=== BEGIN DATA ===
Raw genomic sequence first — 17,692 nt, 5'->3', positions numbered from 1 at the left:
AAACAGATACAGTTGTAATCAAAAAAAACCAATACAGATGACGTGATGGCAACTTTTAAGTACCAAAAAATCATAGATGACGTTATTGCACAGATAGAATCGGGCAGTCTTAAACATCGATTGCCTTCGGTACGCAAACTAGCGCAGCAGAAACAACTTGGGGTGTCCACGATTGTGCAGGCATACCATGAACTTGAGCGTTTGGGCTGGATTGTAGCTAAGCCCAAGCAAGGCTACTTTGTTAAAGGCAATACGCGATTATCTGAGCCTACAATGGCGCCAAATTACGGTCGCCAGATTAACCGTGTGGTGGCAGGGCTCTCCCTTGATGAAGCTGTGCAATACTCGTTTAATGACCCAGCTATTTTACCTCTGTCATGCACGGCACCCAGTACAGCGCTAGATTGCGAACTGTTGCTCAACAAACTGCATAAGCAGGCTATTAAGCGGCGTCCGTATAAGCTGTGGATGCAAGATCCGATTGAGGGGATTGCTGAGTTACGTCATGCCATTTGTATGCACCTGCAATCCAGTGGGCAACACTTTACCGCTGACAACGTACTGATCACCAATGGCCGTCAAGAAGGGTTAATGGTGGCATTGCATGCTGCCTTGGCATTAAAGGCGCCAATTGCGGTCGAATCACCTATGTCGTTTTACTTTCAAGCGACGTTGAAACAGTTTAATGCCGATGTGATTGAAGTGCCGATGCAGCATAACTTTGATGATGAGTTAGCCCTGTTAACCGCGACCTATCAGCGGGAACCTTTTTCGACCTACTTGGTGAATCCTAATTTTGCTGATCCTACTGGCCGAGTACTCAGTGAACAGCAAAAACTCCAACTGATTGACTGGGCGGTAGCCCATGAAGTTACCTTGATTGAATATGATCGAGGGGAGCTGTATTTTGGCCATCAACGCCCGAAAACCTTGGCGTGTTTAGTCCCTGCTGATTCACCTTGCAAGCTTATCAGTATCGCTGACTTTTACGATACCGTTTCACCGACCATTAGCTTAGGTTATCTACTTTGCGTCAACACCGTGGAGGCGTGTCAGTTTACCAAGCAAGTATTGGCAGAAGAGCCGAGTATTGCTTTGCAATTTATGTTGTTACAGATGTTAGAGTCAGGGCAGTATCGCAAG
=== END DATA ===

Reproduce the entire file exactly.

Raw genomic sequence first — 17,692 nt, 5'->3', positions numbered from 1 at the left:
AAACAGATACAGTTGTAATCAAAAAAAACCAATACAGATGACGTGATGGCAACTTTTAAGTACCAAAAAATCATAGATGACGTTATTGCACAGATAGAATCGGGCAGTCTTAAACATCGATTGCCTTCGGTACGCAAACTAGCGCAGCAGAAACAACTTGGGGTGTCCACGATTGTGCAGGCATACCATGAACTTGAGCGTTTGGGCTGGATTGTAGCTAAGCCCAAGCAAGGCTACTTTGTTAAAGGCAATACGCGATTATCTGAGCCTACAATGGCGCCAAATTACGGTCGCCAGATTAACCGTGTGGTGGCAGGGCTCTCCCTTGATGAAGCTGTGCAATACTCGTTTAATGACCCAGCTATTTTACCTCTGTCATGCACGGCACCCAGTACAGCGCTAGATTGCGAACTGTTGCTCAACAAACTGCATAAGCAGGCTATTAAGCGGCGTCCGTATAAGCTGTGGATGCAAGATCCGATTGAGGGGATTGCTGAGTTACGTCATGCCATTTGTATGCACCTGCAATCCAGTGGGCAACACTTTACCGCTGACAACGTACTGATCACCAATGGCCGTCAAGAAGGGTTAATGGTGGCATTGCATGCTGCCTTGGCATTAAAGGCGCCAATTGCGGTCGAATCACCTATGTCGTTTTACTTTCAAGCGACGTTGAAACAGTTTAATGCCGATGTGATTGAAGTGCCGATGCAGCATAACTTTGATGATGAGTTAGCCCTGTTAACCGCGACCTATCAGCGGGAACCTTTTTCGACCTACTTGGTGAATCCTAATTTTGCTGATCCTACTGGCCGAGTACTCAGTGAACAGCAAAAACTCCAACTGATTGACTGGGCGGTAGCCCATGAAGTTACCTTGATTGAATATGATCGAGGGGAGCTGTATTTTGGCCATCAACGCCCGAAAACCTTGGCGTGTTTAGTCCCTGCTGATTCACCTTGCAAGCTTATCAGTATCGCTGACTTTTACGATACCGTTTCACCGACCATTAGCTTAGGTTATCTACTTTGCGTCAACACCGTGGAGGCGTGTCAGTTTACCAAGCAAGTATTGGCAGAAGAGCCGAGTATTGCTTTGCAATTTATGTTGTTACAGATGTTAGAGTCAGGGCAGTATCGCAAG